Near Dark (Scot Harvath #19), by Brad Thor

Seven stars

Never one to turn away from a Brad Thor thriller, I turned to the latest in the Scot Harvath series. In a novel that picks up where the last conveniently ended, Thor thrusts the reader into the middle of yet another tactical battle. When Carl Pedersen is found murdered, Scot Harvath can only wonder if it has something to do with one of his past missions. News emerges that Harvath has a massive bounty put out on him, forcing him to take significant precautions. This is an open bounty, where anyone who is successful collects a massive sum, leaving Harvath to always peer over his shoulder. Without knowing where his enemies await, Harvath must forge ahead with reckless abandon and hope for the best. When Harvath finds himself in Lithuania, he learns a little more about Pedersen and some of the missions he undertook in the past. There are some whispers that the Russians might have taken action in retribution for a recent dust-up, but Harvath cannot rest on his laurels. Working with a sly agent whose background comes from the Scandinavian countries, Harvath seeks to extract as much information as he can in order to neutralise the largest threat. With the bounty still in play, he will have to be careful not to make a misstep, for it may be his last. A must-read for series fans, though this one lacked a little of the spark I had hoped to find. Recommended to those who enjoy Harvath and his thrills, as well as readers who like a little international flavour to their novels.

Every series has its best before date and it is up to the writer to keep things fresh, or tap out before they expire. While the first eighteen books in this series proved to be ‘edge of your seat’ thrillers, Brad Thor may have let his foot off the gas with this one, sure to displease ardent fans. Harvath has lived a long and productive life, as can be seen by those who have long followed the series. He has had victories and utter failures in his personal and professional lives, all of which are recapped here throughout a constant flashback narrative. With little to develop except that which is before him, Harvath loses some of his appeal, as though he is simply going through the motions and trying not to die. If I can be so bold, it seems as though Harvath is at the point where it might be time to hang up the tactical vest, as he is no longer able to forget the scars and the numerous aches. The list of strong secondary characters include some returning faces and many new ones as well. Thor hints at some possible new leaders or spin-off series with some who receive both backstory and character development, which might help revitalize the larger Thor universe and breathe new life into his writing. There was nothing overtly wrong with the writing or inherently poor with the plot, but it lacked the depth, sharpness, and twists that series fans have come to expect. I can only surmise that Thor is wondering if he wants to go in a new direction and yet seeks to tie things off before departing, or if this was a last kick at the can in hopes of getting one more book out of Harvath. There is no shame in moving on, but one can hope that Brad Thor will effectively shift things to a new series and not leave his fans with an abrupt cessation after a score of novels bearing Harvath’s presence.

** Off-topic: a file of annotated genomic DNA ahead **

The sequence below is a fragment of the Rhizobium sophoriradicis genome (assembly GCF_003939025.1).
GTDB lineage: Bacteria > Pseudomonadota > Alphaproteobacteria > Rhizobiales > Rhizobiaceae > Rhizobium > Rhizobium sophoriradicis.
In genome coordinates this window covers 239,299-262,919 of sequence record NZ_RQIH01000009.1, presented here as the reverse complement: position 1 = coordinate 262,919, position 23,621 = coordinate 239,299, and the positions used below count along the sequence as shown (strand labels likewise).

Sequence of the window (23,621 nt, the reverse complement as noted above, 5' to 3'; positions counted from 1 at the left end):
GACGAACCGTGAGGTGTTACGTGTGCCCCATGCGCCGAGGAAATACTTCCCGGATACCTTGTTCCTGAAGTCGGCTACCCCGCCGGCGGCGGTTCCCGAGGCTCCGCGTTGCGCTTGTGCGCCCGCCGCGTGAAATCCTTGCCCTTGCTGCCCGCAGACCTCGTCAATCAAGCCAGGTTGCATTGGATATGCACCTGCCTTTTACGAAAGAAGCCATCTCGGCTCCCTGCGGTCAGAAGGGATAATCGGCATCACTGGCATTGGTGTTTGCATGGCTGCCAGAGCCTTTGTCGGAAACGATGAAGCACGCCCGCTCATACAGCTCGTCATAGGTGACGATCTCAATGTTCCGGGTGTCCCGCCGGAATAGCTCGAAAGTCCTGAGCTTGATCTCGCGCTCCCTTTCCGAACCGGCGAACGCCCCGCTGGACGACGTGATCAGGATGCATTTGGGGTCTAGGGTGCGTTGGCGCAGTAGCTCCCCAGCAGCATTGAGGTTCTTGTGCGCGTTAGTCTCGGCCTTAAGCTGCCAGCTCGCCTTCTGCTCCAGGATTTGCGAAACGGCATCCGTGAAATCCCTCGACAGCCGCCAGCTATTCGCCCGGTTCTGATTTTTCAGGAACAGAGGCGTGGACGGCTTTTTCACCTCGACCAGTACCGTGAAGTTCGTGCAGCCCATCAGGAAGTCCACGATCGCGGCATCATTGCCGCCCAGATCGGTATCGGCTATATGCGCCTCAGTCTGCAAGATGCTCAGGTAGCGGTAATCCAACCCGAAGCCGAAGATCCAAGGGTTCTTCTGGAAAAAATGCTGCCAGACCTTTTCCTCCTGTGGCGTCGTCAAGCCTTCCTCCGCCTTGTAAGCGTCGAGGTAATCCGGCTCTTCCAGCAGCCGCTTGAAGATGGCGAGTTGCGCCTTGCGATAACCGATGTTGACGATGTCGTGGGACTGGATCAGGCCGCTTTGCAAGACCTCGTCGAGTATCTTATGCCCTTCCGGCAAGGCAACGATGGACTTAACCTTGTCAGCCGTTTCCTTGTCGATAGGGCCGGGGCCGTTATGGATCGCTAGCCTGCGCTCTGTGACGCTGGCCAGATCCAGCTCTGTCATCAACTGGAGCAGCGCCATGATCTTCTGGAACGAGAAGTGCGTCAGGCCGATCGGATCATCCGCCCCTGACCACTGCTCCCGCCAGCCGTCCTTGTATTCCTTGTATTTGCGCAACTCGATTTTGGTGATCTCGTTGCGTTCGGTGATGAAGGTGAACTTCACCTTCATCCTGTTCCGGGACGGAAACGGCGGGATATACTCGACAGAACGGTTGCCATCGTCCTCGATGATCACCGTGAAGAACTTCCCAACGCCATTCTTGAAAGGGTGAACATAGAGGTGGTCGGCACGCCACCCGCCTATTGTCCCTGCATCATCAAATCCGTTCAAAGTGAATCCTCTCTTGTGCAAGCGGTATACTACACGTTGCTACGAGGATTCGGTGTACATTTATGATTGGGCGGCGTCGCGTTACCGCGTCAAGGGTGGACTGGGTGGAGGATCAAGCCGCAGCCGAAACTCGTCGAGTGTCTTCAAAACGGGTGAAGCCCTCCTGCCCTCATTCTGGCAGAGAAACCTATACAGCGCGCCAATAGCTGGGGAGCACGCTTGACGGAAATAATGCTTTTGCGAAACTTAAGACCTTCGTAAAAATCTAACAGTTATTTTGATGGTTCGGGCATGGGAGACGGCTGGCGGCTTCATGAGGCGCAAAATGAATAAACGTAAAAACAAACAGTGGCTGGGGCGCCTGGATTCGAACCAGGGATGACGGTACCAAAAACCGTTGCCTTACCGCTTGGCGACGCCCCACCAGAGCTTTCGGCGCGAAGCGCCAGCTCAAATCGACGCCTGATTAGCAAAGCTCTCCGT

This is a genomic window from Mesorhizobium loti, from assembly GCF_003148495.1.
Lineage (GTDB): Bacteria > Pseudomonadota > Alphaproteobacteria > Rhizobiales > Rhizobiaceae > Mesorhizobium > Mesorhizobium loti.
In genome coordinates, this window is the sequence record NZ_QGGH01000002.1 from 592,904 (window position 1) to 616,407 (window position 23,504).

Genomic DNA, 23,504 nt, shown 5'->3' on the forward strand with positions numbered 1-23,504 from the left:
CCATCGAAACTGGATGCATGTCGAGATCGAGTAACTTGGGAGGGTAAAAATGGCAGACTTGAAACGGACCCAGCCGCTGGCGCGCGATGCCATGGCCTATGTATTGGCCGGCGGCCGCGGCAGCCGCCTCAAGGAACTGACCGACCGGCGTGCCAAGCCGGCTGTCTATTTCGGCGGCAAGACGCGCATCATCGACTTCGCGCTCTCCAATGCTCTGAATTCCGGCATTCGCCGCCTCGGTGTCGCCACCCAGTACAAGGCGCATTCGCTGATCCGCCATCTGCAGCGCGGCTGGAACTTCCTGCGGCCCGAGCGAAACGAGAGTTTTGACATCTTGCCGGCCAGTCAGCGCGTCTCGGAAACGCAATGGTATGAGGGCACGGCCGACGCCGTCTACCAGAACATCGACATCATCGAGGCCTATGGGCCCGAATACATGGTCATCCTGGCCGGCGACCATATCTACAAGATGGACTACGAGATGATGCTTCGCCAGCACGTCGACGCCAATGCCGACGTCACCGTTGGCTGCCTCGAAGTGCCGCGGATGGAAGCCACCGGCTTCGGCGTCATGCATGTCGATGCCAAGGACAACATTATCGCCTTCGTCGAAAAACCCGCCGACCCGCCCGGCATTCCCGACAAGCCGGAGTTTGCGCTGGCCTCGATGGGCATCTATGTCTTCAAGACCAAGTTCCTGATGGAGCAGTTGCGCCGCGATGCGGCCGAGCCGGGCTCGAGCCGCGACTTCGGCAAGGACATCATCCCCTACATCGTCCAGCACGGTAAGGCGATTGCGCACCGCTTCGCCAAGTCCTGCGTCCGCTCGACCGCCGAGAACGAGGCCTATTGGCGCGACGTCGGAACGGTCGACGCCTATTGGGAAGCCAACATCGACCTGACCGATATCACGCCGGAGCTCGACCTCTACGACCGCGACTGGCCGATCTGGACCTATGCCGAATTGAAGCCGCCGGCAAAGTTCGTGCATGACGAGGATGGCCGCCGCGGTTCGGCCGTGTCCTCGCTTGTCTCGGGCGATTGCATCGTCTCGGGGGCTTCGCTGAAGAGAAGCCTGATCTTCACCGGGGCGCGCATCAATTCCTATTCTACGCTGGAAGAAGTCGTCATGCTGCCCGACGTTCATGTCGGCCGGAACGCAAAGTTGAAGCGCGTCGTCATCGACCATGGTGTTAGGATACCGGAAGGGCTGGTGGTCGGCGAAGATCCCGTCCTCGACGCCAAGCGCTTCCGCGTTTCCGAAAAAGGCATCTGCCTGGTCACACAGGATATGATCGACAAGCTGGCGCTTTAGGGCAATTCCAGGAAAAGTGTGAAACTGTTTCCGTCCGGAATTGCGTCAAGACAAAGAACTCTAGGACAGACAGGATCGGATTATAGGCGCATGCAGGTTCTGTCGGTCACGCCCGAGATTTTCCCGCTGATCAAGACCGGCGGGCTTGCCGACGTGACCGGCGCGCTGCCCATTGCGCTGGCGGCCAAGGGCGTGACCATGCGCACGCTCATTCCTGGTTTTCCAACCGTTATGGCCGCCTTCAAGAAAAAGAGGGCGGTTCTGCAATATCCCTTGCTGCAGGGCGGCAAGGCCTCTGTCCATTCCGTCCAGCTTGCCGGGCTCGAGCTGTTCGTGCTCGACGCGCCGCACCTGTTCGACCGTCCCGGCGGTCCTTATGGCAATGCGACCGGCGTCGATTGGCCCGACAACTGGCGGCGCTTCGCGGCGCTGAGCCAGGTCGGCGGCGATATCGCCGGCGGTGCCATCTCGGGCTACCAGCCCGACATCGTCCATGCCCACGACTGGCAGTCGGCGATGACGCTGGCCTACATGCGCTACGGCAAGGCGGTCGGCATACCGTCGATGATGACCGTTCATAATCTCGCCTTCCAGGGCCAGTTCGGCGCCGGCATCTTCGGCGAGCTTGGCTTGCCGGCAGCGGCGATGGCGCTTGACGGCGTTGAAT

Kudos, Mr. Thor, for another interesting book. I have a feeling this book was meant to convey something to your fans without you bluntly putting it out in a press release. Am I wrong?

A Book for All Seasons, a different sort of Book Challenge: